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In these troubled times, we all need an outlet occasionally — something in which to channel our frustrations and fears that’s not self-destructive or dangerous to those around us.

Personally, I recommend some punk rock — specifically, old-school punk played by four guys from East Tennessee whose band graces our cover this week. You can glance across this page to the one opposite to read all about the group, and you can make plans to attend Saturday night’s show at 4620 Reinvented (on Kingston Pike in Knoxville) to get the full effect.

This week’s Weekend cover story (found in the Friday, March 20 edition of The Daily Times of Blount County), however, marks the debut of something new and exciting here at Weekend World Headquarters, something we’re quite proud of and hope you enjoy.

A little background — as you well know, the printed word is in danger of becoming archaic and outdated, or at least categorized as such in this technological day and age. Newspapers across the country are hurting; media observers question whether an actual ink-and-paper news product will exist in the future. I know from personal interaction that many of you fine folks don’t have computers and, if you do, don’t use it except for e-mail.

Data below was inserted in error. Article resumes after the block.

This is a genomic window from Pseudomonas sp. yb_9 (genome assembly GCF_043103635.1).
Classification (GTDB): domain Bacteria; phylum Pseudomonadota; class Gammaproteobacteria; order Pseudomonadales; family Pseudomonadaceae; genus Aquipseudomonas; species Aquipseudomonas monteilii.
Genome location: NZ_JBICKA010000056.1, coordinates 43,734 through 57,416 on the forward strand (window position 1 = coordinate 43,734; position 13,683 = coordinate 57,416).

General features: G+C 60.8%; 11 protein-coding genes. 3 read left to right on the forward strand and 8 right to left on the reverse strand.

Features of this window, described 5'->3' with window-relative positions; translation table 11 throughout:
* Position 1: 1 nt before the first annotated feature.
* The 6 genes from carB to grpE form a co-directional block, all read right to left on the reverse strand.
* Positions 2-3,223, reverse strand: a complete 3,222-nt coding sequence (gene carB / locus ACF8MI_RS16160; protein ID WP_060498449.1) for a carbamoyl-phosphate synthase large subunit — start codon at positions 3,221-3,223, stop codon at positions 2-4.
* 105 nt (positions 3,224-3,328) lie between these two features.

But the trend is there — more and more readers are skewing away from a physical newspaper and seeking us out online. More and more people are plugging into all manner of multimedia to get what satisfies them in terms of news delivery, sports, entertainment and more. From blogs to message boards to social networking sites, we’re becoming a society plugged into all manner of information delivery that’s only a mouse-click away.

At The Daily Times, we recognize this, and we’re working hard to change with the times. Looking at our efforts to incorporate this technological shift into the way we bring you news about Blount County and the rest of East Tennessee, I’m quite proud of my co-workers for the leaps we’ve made in just the last couple of years.

For example, many of our stories now feature online video content. Today’s page 1 story on Alcoa student and recent “American Idol” contestant — did you happen to notice the blurb accompanying the story that points you to our website, where you can watch actual video of Jackie Midkiff Jr. and his father, Jackie Sr., leading a Wednesday night praise-and-worship service at High Praises Church? The written word tells his story; the video fills out that story with Jackie’s voice and personality, filmed in our own backyard and recorded for posterity.